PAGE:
Ann W. March 05, 2012 at 08:44 PM
My bad on the the kind of pipeline, thank you for the correction. You and I both know that President OBama is really in favor of the pipeline but for now he has to appease environmentalists so they will come out and vote for him (he'll take care of those shortsighted unions after the election). As a survivalist, the president needs to be able to count on at least one sector of the vote because many of the other voting blocks who fell for his rhetoric the first time around will not be fooled twice.
Tony Padilla March 07, 2012 at 09:10 AM
Charlie William, attacks on unions by the far-right conservatives are the reasons jobs are disappearing. Union wages are livable wages for the American worker. Millionaires and billionaires send our jobs overseas to make bigger profit returns on the backs of slave wages to workers in other second and third world countries. These tycoons are not interested in helping America. But, now they are attacking the public sector workforce in the name of getting the government out of using tax dollars for the American workers. The extreme right wants tax dollars for the rich and powerful because they want to buy politicians for their benefit in terms of political contributions as payback to scale back decent jobs and wages causing a middle-class decline. You are right on the issue of bailing out homeowners as move toward a rebound of the economy but banks continue to mount on foreclosures. If the people pay attention to what Republican Presidential Candidates continue to promote, I hope they wake up and will give President Obama the opportunity in the November elections to continue to push affordable healthcare for seniors and promote the American worker force. It’s about Jobs, Jobs Jobs. Tony Padilla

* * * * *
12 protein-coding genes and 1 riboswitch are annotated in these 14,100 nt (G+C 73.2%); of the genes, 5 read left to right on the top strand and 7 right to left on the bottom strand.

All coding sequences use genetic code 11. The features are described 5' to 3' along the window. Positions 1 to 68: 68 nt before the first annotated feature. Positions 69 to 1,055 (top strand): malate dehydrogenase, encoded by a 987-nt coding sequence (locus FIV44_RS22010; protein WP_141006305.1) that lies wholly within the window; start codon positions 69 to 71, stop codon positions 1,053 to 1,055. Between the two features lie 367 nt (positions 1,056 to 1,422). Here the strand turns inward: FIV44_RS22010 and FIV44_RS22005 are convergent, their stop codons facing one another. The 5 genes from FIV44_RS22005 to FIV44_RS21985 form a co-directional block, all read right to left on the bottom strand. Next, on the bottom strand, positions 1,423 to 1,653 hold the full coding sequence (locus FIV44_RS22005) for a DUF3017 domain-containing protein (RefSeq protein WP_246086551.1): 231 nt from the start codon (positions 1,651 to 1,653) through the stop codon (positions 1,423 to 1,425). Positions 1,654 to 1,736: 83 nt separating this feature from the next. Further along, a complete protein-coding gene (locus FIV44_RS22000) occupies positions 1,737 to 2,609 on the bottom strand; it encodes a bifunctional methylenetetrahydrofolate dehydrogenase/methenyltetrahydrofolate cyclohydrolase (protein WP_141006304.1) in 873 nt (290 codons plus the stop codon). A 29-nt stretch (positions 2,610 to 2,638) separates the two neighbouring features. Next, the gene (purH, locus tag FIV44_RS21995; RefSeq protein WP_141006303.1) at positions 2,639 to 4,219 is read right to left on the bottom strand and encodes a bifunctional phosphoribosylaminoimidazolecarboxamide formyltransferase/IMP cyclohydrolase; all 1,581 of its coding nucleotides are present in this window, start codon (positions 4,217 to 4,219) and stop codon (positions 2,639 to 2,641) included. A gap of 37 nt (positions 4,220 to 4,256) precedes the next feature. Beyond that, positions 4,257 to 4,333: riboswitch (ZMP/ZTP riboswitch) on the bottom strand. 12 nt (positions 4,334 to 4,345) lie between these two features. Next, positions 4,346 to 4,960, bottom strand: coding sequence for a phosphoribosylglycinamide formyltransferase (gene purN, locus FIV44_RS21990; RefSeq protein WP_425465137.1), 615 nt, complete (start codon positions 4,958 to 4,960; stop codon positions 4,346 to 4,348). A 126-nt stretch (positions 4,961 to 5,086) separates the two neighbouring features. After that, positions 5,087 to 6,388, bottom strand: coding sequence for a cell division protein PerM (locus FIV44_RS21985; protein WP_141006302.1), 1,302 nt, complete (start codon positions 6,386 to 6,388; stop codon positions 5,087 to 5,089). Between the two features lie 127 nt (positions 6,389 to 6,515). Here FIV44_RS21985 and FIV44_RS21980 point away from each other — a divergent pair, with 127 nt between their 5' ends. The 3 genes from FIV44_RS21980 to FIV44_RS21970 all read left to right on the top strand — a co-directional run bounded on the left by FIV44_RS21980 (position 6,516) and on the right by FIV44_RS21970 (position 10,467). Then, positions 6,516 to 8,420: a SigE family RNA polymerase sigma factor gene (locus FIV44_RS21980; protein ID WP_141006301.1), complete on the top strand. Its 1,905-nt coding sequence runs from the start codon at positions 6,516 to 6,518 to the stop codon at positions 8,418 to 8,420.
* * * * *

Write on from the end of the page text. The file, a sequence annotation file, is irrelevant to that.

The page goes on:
AGorman March 13, 2012 at 08:40 AM
I too am hopeful but not optimistic about a jobs bill this year. The American people desperately need it but Washington gridlock will prevent any chance of a REAL jobs bill before the November election. The Republican "jobs bill" has it exactly backwards. We don't need Jobs Through Growth we need GROWTH THROUGH JOBS! The rich don't need jobs. They're doing fine, thanks. It's the poor and middle class that need jobs. The Republicans are working hard for the rich and powerful, especially when they've been paid via campaign contributions. Their support for the Keystone Pipeline is a great example. While the Republican PR machine claims this is a "jobs act" it's just doubletalk. Yes, it will create a few thousand jobs for a few years and maybe a few hundred jobs long term. However, we don't need hundreds of jobs or thousands of jobs, we need MILLIONS of jobs and the pipeline won't do it. WHY the Republicans are promoting this pipeline so strongly is even more telling. Every one of the 43 Republican Senators sponsoring the pipeline bill has taken large campaign contributions from the oil and gas industry, averaging $500,000 each. The sole Democratic sponsor took $143,400 from big oil, this last proving you don't have to be Republican to sell out. However it does show that corruption is the RULE for Republicans and the EXCEPTION for Democrats. We need a REAL JOBS BILL desperately but the only way we'll get one is by taking back control of Congress this November.